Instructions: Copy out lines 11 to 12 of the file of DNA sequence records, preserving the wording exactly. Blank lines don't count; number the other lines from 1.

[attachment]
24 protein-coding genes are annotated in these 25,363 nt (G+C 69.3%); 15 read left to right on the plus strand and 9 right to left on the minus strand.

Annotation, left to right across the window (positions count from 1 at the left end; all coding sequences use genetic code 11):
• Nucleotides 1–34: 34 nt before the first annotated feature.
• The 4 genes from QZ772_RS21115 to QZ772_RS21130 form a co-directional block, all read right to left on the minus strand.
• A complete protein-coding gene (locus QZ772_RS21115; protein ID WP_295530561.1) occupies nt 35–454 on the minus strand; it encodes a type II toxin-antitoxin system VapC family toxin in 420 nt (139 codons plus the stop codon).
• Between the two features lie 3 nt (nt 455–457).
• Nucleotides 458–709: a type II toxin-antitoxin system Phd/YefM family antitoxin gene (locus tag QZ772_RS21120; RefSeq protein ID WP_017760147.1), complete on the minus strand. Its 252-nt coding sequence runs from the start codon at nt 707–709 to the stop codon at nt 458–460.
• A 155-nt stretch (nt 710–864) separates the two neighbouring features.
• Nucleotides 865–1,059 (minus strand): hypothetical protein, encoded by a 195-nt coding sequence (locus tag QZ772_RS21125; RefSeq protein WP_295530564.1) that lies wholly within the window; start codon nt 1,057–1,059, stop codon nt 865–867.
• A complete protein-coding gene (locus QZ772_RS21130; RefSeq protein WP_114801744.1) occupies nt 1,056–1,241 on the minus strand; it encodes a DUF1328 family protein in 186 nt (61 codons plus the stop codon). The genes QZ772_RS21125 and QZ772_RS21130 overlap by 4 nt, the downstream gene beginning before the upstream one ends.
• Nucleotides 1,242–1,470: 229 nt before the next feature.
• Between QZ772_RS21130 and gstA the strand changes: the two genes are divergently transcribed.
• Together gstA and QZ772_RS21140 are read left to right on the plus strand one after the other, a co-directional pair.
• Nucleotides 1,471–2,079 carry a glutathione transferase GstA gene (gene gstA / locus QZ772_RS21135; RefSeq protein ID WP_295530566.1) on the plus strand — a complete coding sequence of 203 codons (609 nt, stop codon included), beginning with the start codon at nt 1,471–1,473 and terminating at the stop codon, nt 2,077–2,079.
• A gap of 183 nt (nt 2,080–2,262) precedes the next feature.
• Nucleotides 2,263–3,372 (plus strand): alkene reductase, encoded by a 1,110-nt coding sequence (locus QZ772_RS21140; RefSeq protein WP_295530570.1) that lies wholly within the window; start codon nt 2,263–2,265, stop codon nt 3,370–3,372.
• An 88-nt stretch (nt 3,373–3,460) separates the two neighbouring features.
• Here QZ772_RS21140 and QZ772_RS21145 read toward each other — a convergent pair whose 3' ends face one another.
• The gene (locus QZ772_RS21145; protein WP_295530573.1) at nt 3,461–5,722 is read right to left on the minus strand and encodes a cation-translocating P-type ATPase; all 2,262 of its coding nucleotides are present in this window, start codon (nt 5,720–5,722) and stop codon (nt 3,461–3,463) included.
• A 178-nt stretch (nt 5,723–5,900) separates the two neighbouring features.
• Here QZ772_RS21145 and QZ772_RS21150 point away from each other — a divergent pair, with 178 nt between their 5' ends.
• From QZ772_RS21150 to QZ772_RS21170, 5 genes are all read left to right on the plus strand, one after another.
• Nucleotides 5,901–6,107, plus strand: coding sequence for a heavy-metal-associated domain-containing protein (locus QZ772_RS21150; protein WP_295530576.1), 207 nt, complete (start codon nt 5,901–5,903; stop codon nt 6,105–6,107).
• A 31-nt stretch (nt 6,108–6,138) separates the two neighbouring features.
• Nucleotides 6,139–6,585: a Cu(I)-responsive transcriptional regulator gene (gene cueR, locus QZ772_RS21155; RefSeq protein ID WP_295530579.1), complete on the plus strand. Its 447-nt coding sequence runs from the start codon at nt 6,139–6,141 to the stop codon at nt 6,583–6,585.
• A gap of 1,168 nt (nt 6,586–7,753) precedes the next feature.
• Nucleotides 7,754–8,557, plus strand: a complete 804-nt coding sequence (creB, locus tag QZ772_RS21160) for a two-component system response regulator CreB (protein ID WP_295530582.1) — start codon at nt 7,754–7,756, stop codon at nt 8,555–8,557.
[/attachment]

• Nucleotides 1,242–1,470: 229 nt before the next feature.
• Between QZ772_RS21130 and gstA the strand changes: the two genes are divergently transcribed.